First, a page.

Late-onset obsessive-compulsive disorder: Risk factors and correlates

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dc.contributor.author Frydman, Ilana
dc.contributor.author Brasil, Pedro E. do
dc.contributor.author Torres, Albina R.
dc.contributor.author Shavitt, Roseli G.
dc.contributor.author Ferrao, Ygor A.
dc.contributor.author Rosario, Maria C. [UNIFESP]
dc.contributor.author Miguel, Euripedes C.
dc.contributor.author Fontenelle, Leonardo F.
dc.date.accessioned 2016-01-24T14:35:14Z
dc.date.available 2016-01-24T14:35:14Z
dc.date.issued 2014-02-01
dc.identifier http://dx.doi.org/10.1016/j.jpsychires.2013.10.021
dc.identifier.citation Journal of Psychiatric Research. Oxford: Pergamon-Elsevier B.V., v. 49, p. 68-74, 2014.
dc.identifier.issn 0022-3956
dc.identifier.uri http://repositorio.unifesp.br/handle/11600/37377
dc.description.abstract Background: While a great amount of attention has been paid to early-onset obsessive-compulsive disorder (OCD), there is a dearth of studies on patients showing OCD for the first time at later stages of life. in this study, we aimed at determining possible risk factors/correlates for OCD onset at or after age 40, here termed late-onset OCD.Method: A series of models including several potential variables associated with late onset OCD were tested using a monolayer neural network. To this regard, data from the Brazilian Research Consortium of Obsessive-Compulsive Spectrum Disorders (CTOC) (n = 1001) was employed. for the purposes of this study, we considered a diagnosis of late onset OCD to be present whenever distress and interference associated with OCD symptoms emerged at or after age 40. Different nested models were compared through the Akaike Criteria keeping the variables with p value <= 0.05.Results: Late-onset OCD occurred in 8.6% of the sample. A model including female sex, a history of chronic (>10 years) subclinical obsessive-compulsive symptoms, the co-occurrence of posttraumatic stress disorder (PTSD) after age 40, and a history of recent pregnancy in self or significant others was able to explain a sizeable proportion of late-onset OCD. the general performance of this model, represented by the Maximum Likelihood R2, was 29.4%.Conclusion: Our results suggest that late-onset OCD is more likely to occur in females, in individuals with long periods of subclinical obsessive-compulsive symptoms, and in association with a major traumatic event occurring after age 40 and a history of recent pregnancy in self or in significant others. (C) 2013 Elsevier B.V. All rights reserved. en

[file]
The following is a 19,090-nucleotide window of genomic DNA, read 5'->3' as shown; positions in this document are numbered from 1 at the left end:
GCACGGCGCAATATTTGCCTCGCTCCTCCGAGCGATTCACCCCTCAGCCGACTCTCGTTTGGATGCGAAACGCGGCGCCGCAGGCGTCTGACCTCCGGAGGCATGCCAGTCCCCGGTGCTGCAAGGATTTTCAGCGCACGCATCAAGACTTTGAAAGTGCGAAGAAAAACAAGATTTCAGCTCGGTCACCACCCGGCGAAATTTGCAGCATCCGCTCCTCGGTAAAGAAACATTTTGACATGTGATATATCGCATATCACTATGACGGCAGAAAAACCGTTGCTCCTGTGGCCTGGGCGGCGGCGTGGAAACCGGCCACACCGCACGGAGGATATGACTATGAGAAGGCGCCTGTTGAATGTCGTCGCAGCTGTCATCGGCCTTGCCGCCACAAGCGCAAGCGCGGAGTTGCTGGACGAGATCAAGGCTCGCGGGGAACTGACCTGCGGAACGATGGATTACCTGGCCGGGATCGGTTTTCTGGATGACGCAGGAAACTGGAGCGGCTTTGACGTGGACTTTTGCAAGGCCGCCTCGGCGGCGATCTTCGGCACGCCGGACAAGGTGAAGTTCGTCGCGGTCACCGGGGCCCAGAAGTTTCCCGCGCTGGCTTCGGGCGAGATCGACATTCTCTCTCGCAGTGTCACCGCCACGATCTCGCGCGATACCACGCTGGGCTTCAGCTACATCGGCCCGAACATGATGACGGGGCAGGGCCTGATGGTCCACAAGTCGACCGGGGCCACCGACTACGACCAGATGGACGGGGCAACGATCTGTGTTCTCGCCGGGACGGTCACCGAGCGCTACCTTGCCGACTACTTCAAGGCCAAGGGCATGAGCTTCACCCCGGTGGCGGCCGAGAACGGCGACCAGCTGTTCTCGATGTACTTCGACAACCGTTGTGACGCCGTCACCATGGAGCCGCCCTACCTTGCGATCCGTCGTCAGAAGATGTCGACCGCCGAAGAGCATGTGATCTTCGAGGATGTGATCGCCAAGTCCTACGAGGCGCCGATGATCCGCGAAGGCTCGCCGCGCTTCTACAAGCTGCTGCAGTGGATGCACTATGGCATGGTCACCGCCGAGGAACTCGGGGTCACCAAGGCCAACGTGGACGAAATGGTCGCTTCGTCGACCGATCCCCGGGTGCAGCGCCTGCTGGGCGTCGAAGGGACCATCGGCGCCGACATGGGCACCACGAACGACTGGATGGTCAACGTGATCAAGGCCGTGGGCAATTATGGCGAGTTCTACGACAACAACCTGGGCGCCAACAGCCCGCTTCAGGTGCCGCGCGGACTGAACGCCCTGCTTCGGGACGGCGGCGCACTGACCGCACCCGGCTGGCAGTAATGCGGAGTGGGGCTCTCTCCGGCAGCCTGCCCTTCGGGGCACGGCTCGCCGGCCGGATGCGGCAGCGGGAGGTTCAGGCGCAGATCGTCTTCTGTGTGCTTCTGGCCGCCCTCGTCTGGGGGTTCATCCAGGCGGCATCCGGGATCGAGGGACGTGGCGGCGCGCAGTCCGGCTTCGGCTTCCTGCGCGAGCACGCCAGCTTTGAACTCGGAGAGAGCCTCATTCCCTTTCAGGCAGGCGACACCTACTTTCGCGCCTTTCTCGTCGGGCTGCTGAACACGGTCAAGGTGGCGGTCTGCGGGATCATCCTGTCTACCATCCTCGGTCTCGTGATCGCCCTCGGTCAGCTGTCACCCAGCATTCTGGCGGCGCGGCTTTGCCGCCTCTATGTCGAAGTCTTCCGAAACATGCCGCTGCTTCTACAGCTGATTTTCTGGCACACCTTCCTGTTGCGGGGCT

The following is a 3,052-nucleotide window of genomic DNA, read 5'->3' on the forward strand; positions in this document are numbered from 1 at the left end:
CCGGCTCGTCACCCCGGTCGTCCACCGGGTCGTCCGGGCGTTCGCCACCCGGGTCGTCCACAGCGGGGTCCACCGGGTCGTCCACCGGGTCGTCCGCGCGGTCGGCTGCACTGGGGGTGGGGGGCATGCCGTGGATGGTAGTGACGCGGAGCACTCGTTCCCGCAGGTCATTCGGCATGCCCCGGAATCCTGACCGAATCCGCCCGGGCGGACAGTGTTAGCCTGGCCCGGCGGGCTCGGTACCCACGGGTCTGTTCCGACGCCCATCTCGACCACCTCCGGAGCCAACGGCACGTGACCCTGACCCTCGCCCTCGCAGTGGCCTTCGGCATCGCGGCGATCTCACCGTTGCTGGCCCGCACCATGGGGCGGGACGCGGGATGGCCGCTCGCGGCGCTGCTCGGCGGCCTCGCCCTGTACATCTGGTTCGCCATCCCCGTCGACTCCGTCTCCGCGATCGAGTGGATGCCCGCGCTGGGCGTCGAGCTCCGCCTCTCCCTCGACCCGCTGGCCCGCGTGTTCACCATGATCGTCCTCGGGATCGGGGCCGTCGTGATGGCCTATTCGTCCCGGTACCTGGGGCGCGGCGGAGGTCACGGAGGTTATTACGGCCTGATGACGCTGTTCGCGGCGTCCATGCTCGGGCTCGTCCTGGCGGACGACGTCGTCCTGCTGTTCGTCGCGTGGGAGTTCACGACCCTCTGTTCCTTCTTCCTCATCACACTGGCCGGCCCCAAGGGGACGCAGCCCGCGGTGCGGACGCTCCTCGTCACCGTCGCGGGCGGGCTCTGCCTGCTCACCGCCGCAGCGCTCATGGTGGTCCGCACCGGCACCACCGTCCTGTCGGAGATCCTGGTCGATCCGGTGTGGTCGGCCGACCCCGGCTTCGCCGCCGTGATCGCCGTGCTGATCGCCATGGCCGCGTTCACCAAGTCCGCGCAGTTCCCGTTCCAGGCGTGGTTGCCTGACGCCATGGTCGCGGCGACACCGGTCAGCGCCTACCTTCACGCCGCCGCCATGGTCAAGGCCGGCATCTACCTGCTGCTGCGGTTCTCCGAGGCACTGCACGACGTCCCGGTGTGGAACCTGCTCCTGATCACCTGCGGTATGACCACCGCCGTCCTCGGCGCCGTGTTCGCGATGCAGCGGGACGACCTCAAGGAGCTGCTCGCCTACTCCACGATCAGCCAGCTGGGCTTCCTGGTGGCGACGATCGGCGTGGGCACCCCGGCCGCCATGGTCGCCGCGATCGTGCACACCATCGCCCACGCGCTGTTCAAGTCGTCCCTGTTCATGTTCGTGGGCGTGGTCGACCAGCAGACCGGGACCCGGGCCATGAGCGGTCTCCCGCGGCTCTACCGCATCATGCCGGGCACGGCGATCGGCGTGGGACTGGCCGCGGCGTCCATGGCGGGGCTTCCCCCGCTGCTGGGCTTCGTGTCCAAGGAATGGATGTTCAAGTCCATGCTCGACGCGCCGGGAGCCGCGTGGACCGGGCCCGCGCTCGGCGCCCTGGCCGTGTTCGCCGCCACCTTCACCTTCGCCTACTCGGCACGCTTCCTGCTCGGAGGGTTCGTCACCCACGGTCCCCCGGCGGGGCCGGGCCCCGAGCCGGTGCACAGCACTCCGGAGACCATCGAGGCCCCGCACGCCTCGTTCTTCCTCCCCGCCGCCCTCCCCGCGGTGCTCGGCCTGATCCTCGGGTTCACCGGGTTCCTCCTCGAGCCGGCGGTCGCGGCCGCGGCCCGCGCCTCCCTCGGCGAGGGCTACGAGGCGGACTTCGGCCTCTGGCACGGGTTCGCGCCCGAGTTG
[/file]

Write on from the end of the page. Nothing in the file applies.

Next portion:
dc.description.sponsorship Conselho Nacional de Desenvolvimento Científico e Tecnológico (CNPq)
dc.format.extent 68-74
dc.language.iso eng
dc.publisher Elsevier B.V.
dc.relation.ispartof Journal of Psychiatric Research
dc.rights Acesso restrito
dc.subject Obsessive-compulsive disorder en
dc.subject Clinical course en
dc.subject Onset en
dc.subject Late-onset en
dc.subject Phenotype en
dc.title Late-onset obsessive-compulsive disorder: Risk factors and correlates en
dc.type Artigo
dc.rights.license http://www.elsevier.com/about/open-access/open-access-policies/article-posting-policy
dc.contributor.institution Universidade Federal do Rio de Janeiro (UFRJ)
dc.contributor.institution DOr Inst Res & Educ
dc.contributor.institution Univ Estadual Paulista
dc.contributor.institution Universidade de São Paulo (USP)
dc.contributor.institution Hlth Sci Fed Univ Porto Alegre
dc.contributor.institution Universidade Federal de São Paulo (UNIFESP)
dc.contributor.institution Universidade Federal Fluminense (UFF)
dc.description.affiliation Univ Fed Rio de Janeiro, Inst Psychiat, Anxiety & Depress Res Program, BR-22640102 Rio de Janeiro, RJ, Brazil
dc.description.affiliation DOr Inst Res & Educ, Rio de Janeiro, Brazil
dc.description.affiliation Univ Estadual Paulista, Botucatu Med Sch, Dept Neurol Psychol & Psychiat, Sao Jose Do Rio Preto, SP, Brazil
dc.description.affiliation Univ São Paulo, Sch Med, Dept Psychiat, BR-05508 São Paulo, Brazil
dc.description.affiliation Hlth Sci Fed Univ Porto Alegre, Dept Psychiat, Porto Alegre, RS, Brazil
dc.description.affiliation Universidade Federal de São Paulo, Dept Psychiat, São Paulo, Brazil
dc.description.affiliation Univ Fed Fluminense, Inst Community Hlth, Dept Psychiat & Mental Hlth, BR-24220000 Niteroi, RJ, Brazil
dc.description.affiliationUnifesp Universidade Federal de São Paulo, Dept Psychiat, São Paulo, Brazil
dc.description.sponsorshipID CNPq: CNPq 420.122/2005-2
dc.identifier.doi 10.1016/j.jpsychires.2013.10.021
dc.description.source Web of Science
dc.identifier.wos WOS:000329772800010



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